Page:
Now, as you may have heard during the jury selection
process, there are two Defendants in this case charged
in separate indictments. You must consider each
charge separately, and you must decide separately
whether each individual Defendant is guilty or not
guilty of each charge alleged by the indictment. It is
your duty to give such consideration to each individual
Defendant on each separate charge alleged in the
indictment. You must therefore consider separately the
evidence and the law for each individual Defendant for
each charge and write your verdict accordingly.
At the end of the trial, the judge told jurors:
As you are aware, there are two Defendants in this
case, and each Defendant is charged with one count of
murder. Whatever verdict you find does not have to be
the same as to all Defendants. You take each
Defendant and consider the evidence as to that
Defendant alone, and write your verdict accordingly, in
conformity with the evidence in the case and the
instructions which I have given to you. Where more
than one person is charged with a crime, you may
convict one and acquit the other if the evidence
warrants it, or you may acquit both or you may convict
both. It will depend upon your view of the testimony
and the evidence which you alone can act upon.
339 S.E.2d 159, 165 (Ct. App. 1986), reversed on other grounds, 292 S.C. 133,
355 S.E.2d 270 (1987).
The trial judge, however, must act cautiously in allowing a joint
trial. The judge must carefully consider problems that may arise from a joint
trial, such as redacted statements, and must assure protection of each
defendant's constitutional right to confront witnesses against him. State v.
Singleton, 303 S.C. 313, 315, 400 S.E.2d 487,_488 (1991). A proper cautionary
instruction may help protect the individual rights of each defendant and ensure
that no prejudice results from a joint trial. State v. Holland, 261 S.C. at 494, 201
S.E.2d at 121.
Motions for a severance and separate trial are addressed to the
discretion of the trial court. State v. Nichols, 325 S.C. 111, 481 S.E.2d 118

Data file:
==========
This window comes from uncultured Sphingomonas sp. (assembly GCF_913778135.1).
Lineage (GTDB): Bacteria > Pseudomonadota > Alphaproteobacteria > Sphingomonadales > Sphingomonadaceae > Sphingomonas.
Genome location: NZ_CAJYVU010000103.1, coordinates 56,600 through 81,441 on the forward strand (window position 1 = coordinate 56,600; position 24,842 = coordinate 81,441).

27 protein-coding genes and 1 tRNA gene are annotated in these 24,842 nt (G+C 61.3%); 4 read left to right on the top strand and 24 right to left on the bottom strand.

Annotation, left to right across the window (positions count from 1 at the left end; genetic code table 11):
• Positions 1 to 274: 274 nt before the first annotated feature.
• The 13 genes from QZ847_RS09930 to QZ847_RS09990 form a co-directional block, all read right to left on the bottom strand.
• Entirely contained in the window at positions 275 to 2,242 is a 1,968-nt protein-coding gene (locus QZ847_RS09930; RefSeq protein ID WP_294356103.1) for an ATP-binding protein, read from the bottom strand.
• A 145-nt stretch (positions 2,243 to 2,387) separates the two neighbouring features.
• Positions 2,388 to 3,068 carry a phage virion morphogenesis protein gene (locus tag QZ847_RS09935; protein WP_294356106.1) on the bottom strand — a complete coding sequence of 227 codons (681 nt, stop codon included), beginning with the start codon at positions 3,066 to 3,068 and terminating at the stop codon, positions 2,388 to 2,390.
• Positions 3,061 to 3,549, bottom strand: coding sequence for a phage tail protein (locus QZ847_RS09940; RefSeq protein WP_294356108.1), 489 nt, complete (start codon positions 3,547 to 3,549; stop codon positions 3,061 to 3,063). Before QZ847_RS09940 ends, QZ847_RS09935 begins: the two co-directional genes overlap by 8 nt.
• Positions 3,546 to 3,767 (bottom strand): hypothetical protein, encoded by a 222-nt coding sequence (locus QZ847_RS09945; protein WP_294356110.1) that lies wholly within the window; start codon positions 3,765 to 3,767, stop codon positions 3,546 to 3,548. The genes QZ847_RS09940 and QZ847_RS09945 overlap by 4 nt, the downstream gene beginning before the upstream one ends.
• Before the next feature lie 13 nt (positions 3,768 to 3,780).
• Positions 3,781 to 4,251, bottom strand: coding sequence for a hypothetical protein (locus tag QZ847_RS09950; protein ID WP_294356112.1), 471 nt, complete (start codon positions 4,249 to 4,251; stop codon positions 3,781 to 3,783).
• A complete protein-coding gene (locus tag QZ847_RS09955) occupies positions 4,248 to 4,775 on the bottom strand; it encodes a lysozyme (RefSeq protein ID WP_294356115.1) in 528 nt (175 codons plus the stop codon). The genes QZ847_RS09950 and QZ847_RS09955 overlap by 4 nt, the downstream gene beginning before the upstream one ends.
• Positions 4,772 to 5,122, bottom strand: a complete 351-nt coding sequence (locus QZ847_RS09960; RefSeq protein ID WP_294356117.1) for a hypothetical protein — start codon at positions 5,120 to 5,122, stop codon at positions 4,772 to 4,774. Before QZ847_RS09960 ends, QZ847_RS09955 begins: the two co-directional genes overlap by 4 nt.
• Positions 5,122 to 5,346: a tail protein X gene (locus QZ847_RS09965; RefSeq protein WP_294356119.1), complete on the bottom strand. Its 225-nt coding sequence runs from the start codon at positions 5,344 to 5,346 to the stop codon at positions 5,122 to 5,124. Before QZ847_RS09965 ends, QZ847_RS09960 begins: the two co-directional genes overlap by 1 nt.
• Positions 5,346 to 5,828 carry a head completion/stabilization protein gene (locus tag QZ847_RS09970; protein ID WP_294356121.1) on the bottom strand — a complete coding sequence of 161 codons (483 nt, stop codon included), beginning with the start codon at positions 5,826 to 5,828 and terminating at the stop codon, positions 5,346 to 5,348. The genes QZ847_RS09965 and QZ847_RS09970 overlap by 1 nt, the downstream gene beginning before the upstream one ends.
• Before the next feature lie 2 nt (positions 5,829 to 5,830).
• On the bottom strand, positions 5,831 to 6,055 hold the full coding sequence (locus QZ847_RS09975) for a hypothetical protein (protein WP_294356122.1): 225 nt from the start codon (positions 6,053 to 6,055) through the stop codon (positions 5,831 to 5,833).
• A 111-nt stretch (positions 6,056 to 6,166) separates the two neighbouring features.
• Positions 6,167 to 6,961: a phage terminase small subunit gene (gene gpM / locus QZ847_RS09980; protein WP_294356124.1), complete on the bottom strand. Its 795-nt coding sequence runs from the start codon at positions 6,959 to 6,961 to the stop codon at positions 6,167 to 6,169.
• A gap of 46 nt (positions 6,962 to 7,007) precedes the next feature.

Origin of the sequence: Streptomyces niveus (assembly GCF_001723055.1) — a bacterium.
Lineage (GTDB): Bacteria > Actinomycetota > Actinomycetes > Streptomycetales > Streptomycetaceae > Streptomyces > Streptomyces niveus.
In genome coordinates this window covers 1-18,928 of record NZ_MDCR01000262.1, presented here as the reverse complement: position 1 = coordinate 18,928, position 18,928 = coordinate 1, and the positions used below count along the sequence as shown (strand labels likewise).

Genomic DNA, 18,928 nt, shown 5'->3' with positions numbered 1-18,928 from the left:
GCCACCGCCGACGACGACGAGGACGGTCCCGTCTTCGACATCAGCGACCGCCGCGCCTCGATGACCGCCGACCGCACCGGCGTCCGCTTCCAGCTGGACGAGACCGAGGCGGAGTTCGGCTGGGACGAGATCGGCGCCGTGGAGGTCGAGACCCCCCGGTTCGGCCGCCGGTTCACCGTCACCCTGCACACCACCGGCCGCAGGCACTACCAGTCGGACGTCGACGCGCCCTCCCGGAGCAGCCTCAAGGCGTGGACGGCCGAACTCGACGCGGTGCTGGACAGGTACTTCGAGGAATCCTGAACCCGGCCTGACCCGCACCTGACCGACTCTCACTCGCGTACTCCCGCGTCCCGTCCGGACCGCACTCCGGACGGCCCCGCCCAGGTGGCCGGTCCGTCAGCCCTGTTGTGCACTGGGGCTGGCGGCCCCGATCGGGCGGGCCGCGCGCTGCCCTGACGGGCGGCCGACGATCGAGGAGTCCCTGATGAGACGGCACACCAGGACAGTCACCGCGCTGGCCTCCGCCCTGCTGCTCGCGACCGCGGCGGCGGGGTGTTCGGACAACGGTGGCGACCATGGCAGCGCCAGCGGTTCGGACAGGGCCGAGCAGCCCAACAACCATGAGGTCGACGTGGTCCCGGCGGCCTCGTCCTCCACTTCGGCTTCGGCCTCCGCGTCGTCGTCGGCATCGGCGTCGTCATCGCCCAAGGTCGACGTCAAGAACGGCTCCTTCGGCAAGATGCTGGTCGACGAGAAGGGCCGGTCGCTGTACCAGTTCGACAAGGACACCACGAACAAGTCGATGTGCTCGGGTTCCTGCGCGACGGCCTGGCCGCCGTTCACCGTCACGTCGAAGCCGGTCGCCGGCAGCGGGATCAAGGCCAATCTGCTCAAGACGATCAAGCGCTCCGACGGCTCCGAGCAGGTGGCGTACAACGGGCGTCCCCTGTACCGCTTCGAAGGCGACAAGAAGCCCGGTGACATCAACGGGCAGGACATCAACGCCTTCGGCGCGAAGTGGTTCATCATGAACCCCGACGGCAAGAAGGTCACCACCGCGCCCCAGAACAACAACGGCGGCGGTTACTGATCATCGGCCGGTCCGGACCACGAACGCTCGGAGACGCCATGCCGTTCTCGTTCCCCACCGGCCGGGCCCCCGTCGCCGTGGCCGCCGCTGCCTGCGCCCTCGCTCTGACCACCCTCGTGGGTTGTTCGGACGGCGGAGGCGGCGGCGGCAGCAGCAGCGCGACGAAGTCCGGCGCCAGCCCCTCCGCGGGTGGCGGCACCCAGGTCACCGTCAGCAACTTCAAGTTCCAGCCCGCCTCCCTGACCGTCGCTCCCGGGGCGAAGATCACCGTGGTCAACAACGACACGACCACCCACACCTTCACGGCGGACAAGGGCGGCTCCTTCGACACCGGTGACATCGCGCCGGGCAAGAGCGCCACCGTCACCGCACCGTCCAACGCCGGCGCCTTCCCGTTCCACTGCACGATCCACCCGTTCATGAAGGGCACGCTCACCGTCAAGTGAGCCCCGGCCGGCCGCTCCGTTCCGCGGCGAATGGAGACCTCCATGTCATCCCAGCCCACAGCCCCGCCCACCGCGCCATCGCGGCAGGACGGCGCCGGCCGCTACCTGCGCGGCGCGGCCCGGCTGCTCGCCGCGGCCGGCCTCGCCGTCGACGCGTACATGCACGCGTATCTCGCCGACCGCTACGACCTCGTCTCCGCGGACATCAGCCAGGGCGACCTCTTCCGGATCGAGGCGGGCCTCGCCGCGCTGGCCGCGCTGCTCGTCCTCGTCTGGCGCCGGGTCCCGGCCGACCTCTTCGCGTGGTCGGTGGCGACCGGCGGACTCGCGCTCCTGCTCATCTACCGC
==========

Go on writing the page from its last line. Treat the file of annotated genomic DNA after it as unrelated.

(1997); State v. Chaffee, 285 S.C. 21, 328 S.E.2d 464 (1984), overruled on other
grounds by State v. Torrence, 305 S.C. 45, 406 S.E.2d 315 (1991). Absent a
showing of an abuse of discretion, this Court will not disturb the trial court's
ruling on appeal. State v. Nelson, 273 S.C. 380, 256 S.E.2d 420 (1979).
In Zafiro v. United States, supra, the United States Supreme Court
held that Rule 14 of the Federal Rules of Criminal Procedure does not require
severance as a matter of law when codefendants present mutually antagonistic
defenses. The Supreme Court noted it repeatedly has approved of joint trials.
The Supreme Court held that severance should be granted only when there is
a serious risk that a joint trial would compromise a specific trial right of a
codefendant or prevent the jury from making a reliable judgment about a
codefendant's guilt. The Supreme Court left the decision to the sound discretion
of the district court. Id. at 537-41, 113 S.Ct. at 937-39, 122 L.Ed.2d at 323-26.
The principles espoused in Zafiro are consistent with this Court's
precedent. Therefore, we hold the trial judge did not err in relying upon Zafiro.
We further hold the judge did not abuse his discretion in denying
appellant's pretrial motion to sever the joint trial. The State alleged that both
defendants participated in the murder of the victim. We agree with the judge
that the fact appellant in his first trial actually called witnesses who accused his
younger brother of shooting the victim does not change the analysis. Neither
appellant nor Otis pointed to any specific trial right that would be prejudiced by
a joint trial. Furthermore, the judge gave a cautionary instruction before
testimony began and in his closing charge. The instructions were similar to
those described approvingly by the Supreme Court. Zafiro, 506 U.S. at 541, 113
S.Ct. at 939, 122 L.Ed.2d at 326. Jurors obviously were able to follow those
instructions, as they found appellant guilty and his brother not guilty.
2. EXCITED UTTERANCE EXCEPTION AND BRUTON DOCTRINE
Appellant contends the trial judge erred in denying his mistrial
motion on the grounds that the statement at issue was not an excited utterance,
and that it was inadmissible under the Bruton doctrine. We disagree.
A. EXCITED UTTERANCE EXCEPTION
While cross-examining eyewitness Horlback, the prosecutor elicited
the following testimony:
Q. When you saw - I'm going to call him Moses Otis
Dennis - when you saw Moses Otis Dennis, that was
real shortly after the shooting, wasn't it?
A. Yes, sir.
Q. You all were still all excited and everything, weren't
A. Yes, sir.
Q. And [Otis] told you that his brother had shot [the
victim] because [the victim] had taken a swing at his
A. Uh huh.
Q. He said that, didn't he?
A. Yes, sir.
Appellant argues the State did not establish the statement in
question was an excited utterance that was admissible under Rule 803(2), SCRE.
"'Hearsay' is a statement, other than one made by the declarant
while testifying at the trial or hearing, offered in evidence to prove the truth of
the matter asserted." Rule 801(c), SORE. An excited utterance is a "statement
relating to a startling event or condition made while the declarant was under the